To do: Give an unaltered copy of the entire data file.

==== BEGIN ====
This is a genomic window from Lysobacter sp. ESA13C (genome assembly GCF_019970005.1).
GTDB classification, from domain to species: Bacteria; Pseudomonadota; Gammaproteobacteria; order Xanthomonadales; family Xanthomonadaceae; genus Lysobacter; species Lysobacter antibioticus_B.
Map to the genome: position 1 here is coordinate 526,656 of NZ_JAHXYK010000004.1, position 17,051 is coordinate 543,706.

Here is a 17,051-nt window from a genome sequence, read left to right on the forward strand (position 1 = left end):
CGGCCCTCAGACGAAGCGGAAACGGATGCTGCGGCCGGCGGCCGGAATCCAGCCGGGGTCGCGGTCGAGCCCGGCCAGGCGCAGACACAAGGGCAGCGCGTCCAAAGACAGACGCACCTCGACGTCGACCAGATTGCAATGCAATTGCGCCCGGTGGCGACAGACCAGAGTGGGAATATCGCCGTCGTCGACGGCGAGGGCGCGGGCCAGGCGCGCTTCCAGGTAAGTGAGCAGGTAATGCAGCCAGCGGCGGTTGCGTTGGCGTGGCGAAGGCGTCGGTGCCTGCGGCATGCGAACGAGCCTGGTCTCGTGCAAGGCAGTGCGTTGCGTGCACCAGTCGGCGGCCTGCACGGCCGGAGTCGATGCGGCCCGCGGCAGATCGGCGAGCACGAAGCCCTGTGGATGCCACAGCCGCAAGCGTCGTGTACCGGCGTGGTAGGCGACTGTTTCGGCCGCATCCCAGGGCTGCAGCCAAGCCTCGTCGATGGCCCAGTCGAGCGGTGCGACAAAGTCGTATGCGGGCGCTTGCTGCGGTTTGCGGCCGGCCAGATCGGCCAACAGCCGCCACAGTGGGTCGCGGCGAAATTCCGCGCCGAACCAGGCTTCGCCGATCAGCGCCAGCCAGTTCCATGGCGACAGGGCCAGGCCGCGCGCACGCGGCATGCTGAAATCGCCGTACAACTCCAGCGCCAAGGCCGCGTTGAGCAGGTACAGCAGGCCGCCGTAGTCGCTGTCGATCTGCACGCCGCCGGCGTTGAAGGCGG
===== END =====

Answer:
This is a genomic window from Lysobacter sp. ESA13C (genome assembly GCF_019970005.1).
GTDB classification, from domain to species: Bacteria; Pseudomonadota; Gammaproteobacteria; order Xanthomonadales; family Xanthomonadaceae; genus Lysobacter; species Lysobacter antibioticus_B.
Map to the genome: position 1 here is coordinate 526,656 of NZ_JAHXYK010000004.1, position 17,051 is coordinate 543,706.

Here is a 17,051-nt window from a genome sequence, read left to right on the forward strand (position 1 = left end):
CGGCCCTCAGACGAAGCGGAAACGGATGCTGCGGCCGGCGGCCGGAATCCAGCCGGGGTCGCGGTCGAGCCCGGCCAGGCGCAGACACAAGGGCAGCGCGTCCAAAGACAGACGCACCTCGACGTCGACCAGATTGCAATGCAATTGCGCCCGGTGGCGACAGACCAGAGTGGGAATATCGCCGTCGTCGACGGCGAGGGCGCGGGCCAGGCGCGCTTCCAGGTAAGTGAGCAGGTAATGCAGCCAGCGGCGGTTGCGTTGGCGTGGCGAAGGCGTCGGTGCCTGCGGCATGCGAACGAGCCTGGTCTCGTGCAAGGCAGTGCGTTGCGTGCACCAGTCGGCGGCCTGCACGGCCGGAGTCGATGCGGCCCGCGGCAGATCGGCGAGCACGAAGCCCTGTGGATGCCACAGCCGCAAGCGTCGTGTACCGGCGTGGTAGGCGACTGTTTCGGCCGCATCCCAGGGCTGCAGCCAAGCCTCGTCGATGGCCCAGTCGAGCGGTGCGACAAAGTCGTATGCGGGCGCTTGCTGCGGTTTGCGGCCGGCCAGATCGGCCAACAGCCGCCACAGTGGGTCGCGGCGAAATTCCGCGCCGAACCAGGCTTCGCCGATCAGCGCCAGCCAGTTCCATGGCGACAGGGCCAGGCCGCGCGCACGCGGCATGCTGAAATCGCCGTACAACTCCAGCGCCAAGGCCGCGTTGAGCAGGTACAGCAGGCCGCCGTAGTCGCTGTCGATCTGCACGCCGCCGGCGTTGAAGGCGG